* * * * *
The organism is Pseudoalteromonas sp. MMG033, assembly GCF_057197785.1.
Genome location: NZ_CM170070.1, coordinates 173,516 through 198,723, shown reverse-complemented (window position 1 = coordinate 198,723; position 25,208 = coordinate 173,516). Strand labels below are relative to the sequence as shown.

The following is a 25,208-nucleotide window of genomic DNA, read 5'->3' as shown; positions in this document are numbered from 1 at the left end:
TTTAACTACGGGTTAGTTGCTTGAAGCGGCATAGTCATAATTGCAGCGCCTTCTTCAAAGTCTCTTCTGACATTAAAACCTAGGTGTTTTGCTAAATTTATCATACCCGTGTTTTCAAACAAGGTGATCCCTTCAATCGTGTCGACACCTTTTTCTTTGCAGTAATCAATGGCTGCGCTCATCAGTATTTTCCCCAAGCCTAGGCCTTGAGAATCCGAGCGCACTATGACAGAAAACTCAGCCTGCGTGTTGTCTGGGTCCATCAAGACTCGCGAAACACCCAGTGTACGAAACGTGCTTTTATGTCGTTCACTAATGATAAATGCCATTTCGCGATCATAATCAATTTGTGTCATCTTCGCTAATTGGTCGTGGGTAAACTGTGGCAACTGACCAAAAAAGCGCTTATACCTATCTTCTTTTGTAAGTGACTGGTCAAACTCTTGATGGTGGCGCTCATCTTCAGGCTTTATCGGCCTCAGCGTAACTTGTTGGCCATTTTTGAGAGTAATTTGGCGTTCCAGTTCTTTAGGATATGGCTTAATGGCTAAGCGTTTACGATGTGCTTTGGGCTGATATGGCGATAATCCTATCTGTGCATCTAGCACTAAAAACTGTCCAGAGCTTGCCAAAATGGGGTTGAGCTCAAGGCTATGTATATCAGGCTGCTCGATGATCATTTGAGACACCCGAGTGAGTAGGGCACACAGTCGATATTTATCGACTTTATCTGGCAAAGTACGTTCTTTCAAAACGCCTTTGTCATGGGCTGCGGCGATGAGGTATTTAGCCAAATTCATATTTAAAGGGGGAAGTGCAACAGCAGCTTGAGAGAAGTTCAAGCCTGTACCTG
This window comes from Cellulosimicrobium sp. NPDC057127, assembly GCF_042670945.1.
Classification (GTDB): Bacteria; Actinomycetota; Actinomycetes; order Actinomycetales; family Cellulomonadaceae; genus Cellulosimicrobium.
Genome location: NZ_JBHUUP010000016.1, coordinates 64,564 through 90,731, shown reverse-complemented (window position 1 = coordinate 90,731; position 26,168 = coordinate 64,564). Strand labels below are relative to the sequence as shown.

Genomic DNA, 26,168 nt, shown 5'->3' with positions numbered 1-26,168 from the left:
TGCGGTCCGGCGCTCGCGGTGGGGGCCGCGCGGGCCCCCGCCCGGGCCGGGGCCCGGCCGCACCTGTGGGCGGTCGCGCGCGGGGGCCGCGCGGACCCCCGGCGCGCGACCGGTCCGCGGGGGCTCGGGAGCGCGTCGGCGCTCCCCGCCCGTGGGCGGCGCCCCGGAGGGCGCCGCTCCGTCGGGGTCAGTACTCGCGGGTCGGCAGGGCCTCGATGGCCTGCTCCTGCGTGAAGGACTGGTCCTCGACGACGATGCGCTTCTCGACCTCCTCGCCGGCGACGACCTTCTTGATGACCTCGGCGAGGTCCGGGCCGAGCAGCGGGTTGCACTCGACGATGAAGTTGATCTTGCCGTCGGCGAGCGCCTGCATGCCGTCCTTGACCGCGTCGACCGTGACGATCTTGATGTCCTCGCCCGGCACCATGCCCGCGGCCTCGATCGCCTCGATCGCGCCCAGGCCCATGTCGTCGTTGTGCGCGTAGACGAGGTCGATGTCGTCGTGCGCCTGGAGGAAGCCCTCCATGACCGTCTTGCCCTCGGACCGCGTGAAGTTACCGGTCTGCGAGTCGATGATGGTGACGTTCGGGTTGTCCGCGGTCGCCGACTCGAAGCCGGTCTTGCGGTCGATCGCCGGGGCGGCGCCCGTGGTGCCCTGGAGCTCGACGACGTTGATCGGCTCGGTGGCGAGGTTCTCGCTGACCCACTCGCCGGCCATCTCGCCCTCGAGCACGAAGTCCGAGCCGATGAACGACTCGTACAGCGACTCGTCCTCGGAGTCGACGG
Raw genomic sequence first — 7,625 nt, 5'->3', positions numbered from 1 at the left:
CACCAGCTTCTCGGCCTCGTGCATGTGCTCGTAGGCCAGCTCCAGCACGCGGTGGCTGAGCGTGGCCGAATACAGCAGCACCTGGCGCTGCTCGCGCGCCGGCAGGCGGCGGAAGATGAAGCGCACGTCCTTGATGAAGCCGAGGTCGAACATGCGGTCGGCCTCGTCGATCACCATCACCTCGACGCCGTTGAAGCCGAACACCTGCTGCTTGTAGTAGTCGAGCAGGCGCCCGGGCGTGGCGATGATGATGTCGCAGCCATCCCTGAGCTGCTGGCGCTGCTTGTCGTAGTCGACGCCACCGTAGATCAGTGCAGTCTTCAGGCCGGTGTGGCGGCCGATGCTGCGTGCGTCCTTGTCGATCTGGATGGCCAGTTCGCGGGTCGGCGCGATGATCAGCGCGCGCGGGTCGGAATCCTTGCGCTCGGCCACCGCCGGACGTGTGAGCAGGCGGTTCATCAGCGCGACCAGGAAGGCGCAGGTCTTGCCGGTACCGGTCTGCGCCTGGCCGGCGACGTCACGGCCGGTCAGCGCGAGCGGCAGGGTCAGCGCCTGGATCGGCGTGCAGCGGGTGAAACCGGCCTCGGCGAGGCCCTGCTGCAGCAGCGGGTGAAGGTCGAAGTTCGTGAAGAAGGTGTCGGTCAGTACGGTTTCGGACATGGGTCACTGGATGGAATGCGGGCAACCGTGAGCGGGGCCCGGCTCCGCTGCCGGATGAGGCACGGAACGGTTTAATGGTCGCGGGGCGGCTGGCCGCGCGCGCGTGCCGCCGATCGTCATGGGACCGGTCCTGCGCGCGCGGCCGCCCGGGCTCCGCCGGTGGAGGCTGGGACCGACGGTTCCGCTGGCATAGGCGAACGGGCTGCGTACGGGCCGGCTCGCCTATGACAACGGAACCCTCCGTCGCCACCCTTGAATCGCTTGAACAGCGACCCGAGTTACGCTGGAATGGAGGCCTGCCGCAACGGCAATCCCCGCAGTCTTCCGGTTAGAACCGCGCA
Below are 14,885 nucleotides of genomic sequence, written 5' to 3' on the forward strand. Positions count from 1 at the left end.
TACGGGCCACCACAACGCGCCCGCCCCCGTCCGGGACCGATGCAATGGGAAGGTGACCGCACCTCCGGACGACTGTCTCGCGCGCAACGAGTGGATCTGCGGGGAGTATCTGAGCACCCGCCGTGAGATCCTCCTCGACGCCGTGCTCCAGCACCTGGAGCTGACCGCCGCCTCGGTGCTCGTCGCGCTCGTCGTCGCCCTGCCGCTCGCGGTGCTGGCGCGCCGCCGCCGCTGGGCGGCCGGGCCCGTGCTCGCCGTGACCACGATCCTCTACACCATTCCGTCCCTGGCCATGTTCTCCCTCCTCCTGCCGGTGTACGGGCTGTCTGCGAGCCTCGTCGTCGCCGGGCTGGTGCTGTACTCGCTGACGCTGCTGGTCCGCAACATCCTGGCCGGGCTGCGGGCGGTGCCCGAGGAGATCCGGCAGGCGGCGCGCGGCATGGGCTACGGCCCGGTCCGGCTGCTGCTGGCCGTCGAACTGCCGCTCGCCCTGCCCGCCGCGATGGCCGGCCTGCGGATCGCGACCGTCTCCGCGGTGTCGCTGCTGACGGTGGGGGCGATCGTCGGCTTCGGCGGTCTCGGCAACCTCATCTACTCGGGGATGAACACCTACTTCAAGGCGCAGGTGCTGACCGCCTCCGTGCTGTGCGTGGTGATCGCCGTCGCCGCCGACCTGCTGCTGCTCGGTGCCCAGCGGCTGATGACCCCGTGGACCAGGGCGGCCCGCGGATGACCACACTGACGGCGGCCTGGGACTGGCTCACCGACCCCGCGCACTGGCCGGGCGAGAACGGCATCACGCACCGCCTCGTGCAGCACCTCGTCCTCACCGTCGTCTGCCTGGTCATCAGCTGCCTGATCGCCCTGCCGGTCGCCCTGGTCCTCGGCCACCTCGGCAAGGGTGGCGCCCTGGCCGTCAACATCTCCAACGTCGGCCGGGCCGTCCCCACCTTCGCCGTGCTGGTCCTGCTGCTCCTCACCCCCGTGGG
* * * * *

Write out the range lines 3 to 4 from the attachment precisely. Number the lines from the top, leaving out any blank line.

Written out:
The following is a 25,208-nucleotide window of genomic DNA, read 5'->3' as shown; positions in this document are numbered from 1 at the left end:
TTTAACTACGGGTTAGTTGCTTGAAGCGGCATAGTCATAATTGCAGCGCCTTCTTCAAAGTCTCTTCTGACATTAAAACCTAGGTGTTTTGCTAAATTTATCATACCCGTGTTTTCAAACAAGGTGATCCCTTCAATCGTGTCGACACCTTTTTCTTTGCAGTAATCAATGGCTGCGCTCATCAGTATTTTCCCCAAGCCTAGGCCTTGAGAATCCGAGCGCACTATGACAGAAAACTCAGCCTGCGTGTTGTCTGGGTCCATCAAGACTCGCGAAACACCCAGTGTACGAAACGTGCTTTTATGTCGTTCACTAATGATAAATGCCATTTCGCGATCATAATCAATTTGTGTCATCTTCGCTAATTGGTCGTGGGTAAACTGTGGCAACTGACCAAAAAAGCGCTTATACCTATCTTCTTTTGTAAGTGACTGGTCAAACTCTTGATGGTGGCGCTCATCTTCAGGCTTTATCGGCCTCAGCGTAACTTGTTGGCCATTTTTGAGAGTAATTTGGCGTTCCAGTTCTTTAGGATATGGCTTAATGGCTAAGCGTTTACGATGTGCTTTGGGCTGATATGGCGATAATCCTATCTGTGCATCTAGCACTAAAAACTGTCCAGAGCTTGCCAAAATGGGGTTGAGCTCAAGGCTATGTATATCAGGCTGCTCGATGATCATTTGAGACACCCGAGTGAGTAGGGCACACAGTCGATATTTATCGACTTTATCTGGCAAAGTACGTTCTTTCAAAACGCCTTTGTCATGGGCTGCGGCGATGAGGTATTTAGCCAAATTCATATTTAAAGGGGGAAGTGCAACAGCAGCTTGAGAGAAGTTCAAGCCTGTACCTG